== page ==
SSL offloading allows an application server to serve only the business functionalities by delegating the encryption/decryption to a dedicated web server running as a reverse proxy.
Securing web communications with SSL/TLS certificates is crucial for protecting sensitive data. But depending on the inbound traffic volume, you can delegate the encryption-decryption task to a dedicated web server allowing your application server to focus on serving the business functionality only.
Let’s Encrypt, a free and open certificate authority, provides an accessible way to obtain and manage SSL certificates. This blog post will explore leveraging Let’s Encrypt certificates for SSL offloading using the Apache HTTP Server as a reverse proxy on an Ubuntu 22.10 machine.
Before proceeding, ensure that you have the following:
Install Apache HTTP server: Execute the following commands to install the Apache webserver that will act as a reverse proxy for our backend application.
# install apache
sudo apt install apache2
# check status
sudo systemctl status apache2
Install Certbot: Start by installing Certbot, a widely used Let’s Encrypt client that simplifies the certificate management process. You can follow the official documentation specific to your operating system for installation instructions.
sudo apt update
sudo apt install certbot
sudo apt install python3-certbot-apache
Configure Apache mods: To enable the Apache HTTP Server as a reverse proxy, ensure the required modules are enabled. Run the following commands:
sudo a2enmod ssl
sudo a2enmod proxy
sudo a2enmod proxy_balancer
sudo a2enmod proxy_http
# restart apache
sudo systemctl restart apache2
Obtain Let’s Encrypt Certificates: Use Certbot to obtain SSL certificates for your domain or subdomain. Run the following command:
sudo certbot certonly --apache -d your-domain.com
# follow on-screen prompts. the final cert confirmation should be similar
# to the one mentioned below
Requesting a certificate for your-domain.com
Successfully received certificate.
Certificate is saved at: /etc/letsencrypt/live/your-domain.com/fullchain.pem
Key is saved at: /etc/letsencrypt/live/your-domain.com/privkey.pem
This certificate expires on 2023-08-28.
These files will be updated when the certificate renews.
Certbot has set up a scheduled task to automatically renew this certificate in the background.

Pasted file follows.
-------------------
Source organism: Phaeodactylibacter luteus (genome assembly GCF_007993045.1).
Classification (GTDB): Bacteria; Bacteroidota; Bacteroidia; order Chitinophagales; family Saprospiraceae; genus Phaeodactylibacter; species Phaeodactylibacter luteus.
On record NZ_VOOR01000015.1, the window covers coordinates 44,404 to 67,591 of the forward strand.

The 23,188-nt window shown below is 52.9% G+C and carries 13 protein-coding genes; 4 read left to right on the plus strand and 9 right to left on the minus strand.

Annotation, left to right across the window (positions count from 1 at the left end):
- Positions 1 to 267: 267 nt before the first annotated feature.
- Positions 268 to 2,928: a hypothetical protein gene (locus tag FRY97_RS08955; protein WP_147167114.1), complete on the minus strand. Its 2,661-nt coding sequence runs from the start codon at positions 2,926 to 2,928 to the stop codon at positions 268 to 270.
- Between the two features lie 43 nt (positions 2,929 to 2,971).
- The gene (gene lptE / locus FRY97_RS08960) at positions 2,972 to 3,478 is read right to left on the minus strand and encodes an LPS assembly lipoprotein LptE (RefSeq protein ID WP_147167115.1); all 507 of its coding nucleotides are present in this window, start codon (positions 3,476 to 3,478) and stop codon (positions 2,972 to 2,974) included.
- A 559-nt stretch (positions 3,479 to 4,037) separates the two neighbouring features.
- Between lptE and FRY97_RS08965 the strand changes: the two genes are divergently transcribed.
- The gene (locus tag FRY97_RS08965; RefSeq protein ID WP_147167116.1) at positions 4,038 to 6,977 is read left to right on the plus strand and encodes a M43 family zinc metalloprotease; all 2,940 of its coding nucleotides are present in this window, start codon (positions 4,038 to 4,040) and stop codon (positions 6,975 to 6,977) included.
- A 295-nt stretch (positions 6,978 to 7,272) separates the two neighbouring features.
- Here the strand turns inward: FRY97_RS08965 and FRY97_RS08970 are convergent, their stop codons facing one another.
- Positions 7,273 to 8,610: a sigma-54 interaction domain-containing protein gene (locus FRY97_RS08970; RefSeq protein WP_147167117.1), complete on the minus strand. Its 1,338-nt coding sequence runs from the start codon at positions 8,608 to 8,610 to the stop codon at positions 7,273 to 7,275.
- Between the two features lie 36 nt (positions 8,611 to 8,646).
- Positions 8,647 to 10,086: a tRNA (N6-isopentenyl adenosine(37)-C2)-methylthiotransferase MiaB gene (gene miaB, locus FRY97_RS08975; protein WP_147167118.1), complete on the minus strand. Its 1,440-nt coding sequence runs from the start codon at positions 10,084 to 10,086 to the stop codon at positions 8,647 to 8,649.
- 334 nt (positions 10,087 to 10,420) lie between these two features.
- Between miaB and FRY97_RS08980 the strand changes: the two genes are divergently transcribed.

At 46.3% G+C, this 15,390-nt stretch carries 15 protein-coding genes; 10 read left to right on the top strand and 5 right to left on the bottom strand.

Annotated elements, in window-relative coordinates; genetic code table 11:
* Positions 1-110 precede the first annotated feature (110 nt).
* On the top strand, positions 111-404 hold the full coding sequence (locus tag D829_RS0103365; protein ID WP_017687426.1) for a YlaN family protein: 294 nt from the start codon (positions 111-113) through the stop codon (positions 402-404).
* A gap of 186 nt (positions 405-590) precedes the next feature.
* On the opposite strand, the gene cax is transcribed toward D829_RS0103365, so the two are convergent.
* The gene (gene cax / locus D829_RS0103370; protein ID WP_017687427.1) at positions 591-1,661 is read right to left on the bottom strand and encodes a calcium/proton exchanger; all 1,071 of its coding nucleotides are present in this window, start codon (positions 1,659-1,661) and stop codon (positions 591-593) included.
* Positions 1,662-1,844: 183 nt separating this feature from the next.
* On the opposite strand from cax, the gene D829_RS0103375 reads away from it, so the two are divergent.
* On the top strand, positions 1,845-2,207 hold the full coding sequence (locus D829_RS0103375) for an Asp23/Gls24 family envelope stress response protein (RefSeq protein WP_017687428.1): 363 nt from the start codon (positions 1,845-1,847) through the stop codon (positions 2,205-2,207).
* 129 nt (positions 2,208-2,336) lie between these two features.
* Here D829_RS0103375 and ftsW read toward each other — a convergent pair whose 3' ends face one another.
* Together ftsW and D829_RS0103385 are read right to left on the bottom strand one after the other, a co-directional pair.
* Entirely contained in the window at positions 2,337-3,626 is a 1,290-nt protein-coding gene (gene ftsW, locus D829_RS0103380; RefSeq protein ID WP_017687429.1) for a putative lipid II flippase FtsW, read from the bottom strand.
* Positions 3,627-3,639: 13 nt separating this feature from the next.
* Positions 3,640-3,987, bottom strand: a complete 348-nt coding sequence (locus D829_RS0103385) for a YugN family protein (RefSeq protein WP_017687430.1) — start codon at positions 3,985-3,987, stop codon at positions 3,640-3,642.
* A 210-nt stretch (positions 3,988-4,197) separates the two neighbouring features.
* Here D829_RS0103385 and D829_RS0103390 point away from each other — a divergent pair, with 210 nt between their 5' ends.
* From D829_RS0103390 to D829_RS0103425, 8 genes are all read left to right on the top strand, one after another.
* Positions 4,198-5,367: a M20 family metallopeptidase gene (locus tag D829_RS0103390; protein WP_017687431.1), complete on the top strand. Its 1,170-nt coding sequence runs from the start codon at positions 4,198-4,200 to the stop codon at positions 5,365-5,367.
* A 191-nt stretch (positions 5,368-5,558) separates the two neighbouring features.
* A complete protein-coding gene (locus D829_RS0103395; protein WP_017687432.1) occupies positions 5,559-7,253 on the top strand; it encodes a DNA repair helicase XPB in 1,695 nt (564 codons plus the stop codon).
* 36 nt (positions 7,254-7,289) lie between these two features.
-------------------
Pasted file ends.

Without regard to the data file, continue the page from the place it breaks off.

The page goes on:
your-domain.com with your existing domain or subdomain. Certbot will guide you through the process, and upon successful completion, the certificates will be stored in the
Configure Apache as a Reverse Proxy with SSL Offloading: Next, configure Apache as a reverse proxy with SSL offloading. Open the Apache configuration file, usually located at
/etc/apache2/sites-available/000-default.conf, and add the following lines within the appropriate VirtualHost block:
Redirect permanent / https://your-domain.com/
# Proxy settings
ProxyPass / http://localhost:8080/
ProxyPassReverse / http://localhost:8080/
Ensure you replace “your-domain.com” with your actual domain or subdomain and configure the appropriate ProxyPass and ProxyPassReverse directives to point to your backend server or application.
Restart Apache: Save the configuration file and restart Apache using the appropriate command for your system:
sudo systemctl restart apache2
As mentioned above, the Certbot will set up a background task to renew certificates. You can check the job via the
systemctl list-timers command.
One can also set up a custom job to regularly check the certificates and avoid downtime. To automate their renewal, set up a cron job to run the renew command:
sudo crontab -e
30 2 * * 1 certbot renew >> /var/log/le-renew.log
This will create a new cron job that will execute the letsencrypt-auto renew command every Monday at 0230hrs.
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